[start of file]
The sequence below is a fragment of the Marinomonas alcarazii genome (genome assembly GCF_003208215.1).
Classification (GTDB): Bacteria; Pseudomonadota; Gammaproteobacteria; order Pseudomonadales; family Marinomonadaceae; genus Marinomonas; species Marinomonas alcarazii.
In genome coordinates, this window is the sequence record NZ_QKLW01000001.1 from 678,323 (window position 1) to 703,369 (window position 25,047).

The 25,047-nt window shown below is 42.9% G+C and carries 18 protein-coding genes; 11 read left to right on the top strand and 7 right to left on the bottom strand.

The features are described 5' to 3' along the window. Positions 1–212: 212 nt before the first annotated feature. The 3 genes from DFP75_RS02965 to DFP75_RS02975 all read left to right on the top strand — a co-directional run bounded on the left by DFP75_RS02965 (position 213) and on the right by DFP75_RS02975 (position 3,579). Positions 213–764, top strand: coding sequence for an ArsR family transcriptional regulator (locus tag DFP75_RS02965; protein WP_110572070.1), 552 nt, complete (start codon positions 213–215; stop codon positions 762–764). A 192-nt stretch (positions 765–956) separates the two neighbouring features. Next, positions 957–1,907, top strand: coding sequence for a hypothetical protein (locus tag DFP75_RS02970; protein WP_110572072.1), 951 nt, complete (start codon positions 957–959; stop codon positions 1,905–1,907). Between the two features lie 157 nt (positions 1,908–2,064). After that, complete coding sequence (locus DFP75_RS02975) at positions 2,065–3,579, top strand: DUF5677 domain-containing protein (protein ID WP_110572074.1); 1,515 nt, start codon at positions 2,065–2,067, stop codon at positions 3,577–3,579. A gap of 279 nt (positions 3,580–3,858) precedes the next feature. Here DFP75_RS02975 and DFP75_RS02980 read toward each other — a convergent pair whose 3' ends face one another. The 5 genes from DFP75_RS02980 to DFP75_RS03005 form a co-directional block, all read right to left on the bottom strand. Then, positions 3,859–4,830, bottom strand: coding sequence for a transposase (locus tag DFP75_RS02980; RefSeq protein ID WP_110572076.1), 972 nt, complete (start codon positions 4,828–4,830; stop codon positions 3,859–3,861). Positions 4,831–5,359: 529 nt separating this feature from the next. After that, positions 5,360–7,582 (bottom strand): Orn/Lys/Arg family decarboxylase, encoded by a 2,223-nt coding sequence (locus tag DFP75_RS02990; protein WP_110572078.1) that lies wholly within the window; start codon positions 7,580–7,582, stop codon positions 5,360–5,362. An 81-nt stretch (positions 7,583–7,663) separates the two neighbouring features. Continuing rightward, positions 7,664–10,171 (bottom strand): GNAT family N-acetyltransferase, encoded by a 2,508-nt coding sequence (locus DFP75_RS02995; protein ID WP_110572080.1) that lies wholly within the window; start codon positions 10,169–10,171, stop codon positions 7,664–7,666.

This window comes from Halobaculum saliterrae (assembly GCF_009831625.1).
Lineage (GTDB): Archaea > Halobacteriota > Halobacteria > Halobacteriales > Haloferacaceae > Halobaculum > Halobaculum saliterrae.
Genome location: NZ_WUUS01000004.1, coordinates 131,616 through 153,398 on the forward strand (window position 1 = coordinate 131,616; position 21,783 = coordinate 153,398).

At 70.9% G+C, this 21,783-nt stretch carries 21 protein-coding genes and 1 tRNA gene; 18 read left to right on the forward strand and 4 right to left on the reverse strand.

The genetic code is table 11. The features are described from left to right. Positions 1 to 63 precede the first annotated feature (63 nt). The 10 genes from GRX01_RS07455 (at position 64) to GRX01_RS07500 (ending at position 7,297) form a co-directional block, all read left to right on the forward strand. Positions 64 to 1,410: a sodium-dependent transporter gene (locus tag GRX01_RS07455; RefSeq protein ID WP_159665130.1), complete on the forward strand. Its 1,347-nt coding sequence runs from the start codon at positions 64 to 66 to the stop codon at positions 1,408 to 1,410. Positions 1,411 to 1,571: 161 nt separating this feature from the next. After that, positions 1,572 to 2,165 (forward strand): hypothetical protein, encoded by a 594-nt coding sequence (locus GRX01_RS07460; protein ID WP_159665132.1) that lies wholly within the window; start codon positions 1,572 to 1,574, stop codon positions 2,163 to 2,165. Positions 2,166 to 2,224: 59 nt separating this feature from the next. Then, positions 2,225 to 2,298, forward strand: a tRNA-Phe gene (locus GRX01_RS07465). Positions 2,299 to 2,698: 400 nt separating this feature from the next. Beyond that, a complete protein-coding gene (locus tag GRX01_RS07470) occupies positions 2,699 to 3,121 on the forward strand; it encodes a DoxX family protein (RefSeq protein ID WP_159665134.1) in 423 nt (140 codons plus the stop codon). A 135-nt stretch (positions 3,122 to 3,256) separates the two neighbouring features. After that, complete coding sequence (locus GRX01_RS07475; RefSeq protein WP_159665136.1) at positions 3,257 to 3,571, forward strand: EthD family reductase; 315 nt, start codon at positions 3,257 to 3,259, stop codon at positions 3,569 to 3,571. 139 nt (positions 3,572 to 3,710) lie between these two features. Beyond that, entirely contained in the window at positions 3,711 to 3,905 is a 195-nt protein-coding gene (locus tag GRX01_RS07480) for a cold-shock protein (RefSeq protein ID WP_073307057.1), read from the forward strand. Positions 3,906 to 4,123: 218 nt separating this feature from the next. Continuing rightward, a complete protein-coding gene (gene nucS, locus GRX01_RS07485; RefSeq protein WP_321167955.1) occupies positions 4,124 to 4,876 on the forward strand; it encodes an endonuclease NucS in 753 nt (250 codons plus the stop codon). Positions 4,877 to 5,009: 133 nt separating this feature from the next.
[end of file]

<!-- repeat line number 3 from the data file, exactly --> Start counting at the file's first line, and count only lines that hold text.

In genome coordinates, this window is the sequence record NZ_QKLW01000001.1 from 678,323 (window position 1) to 703,369 (window position 25,047).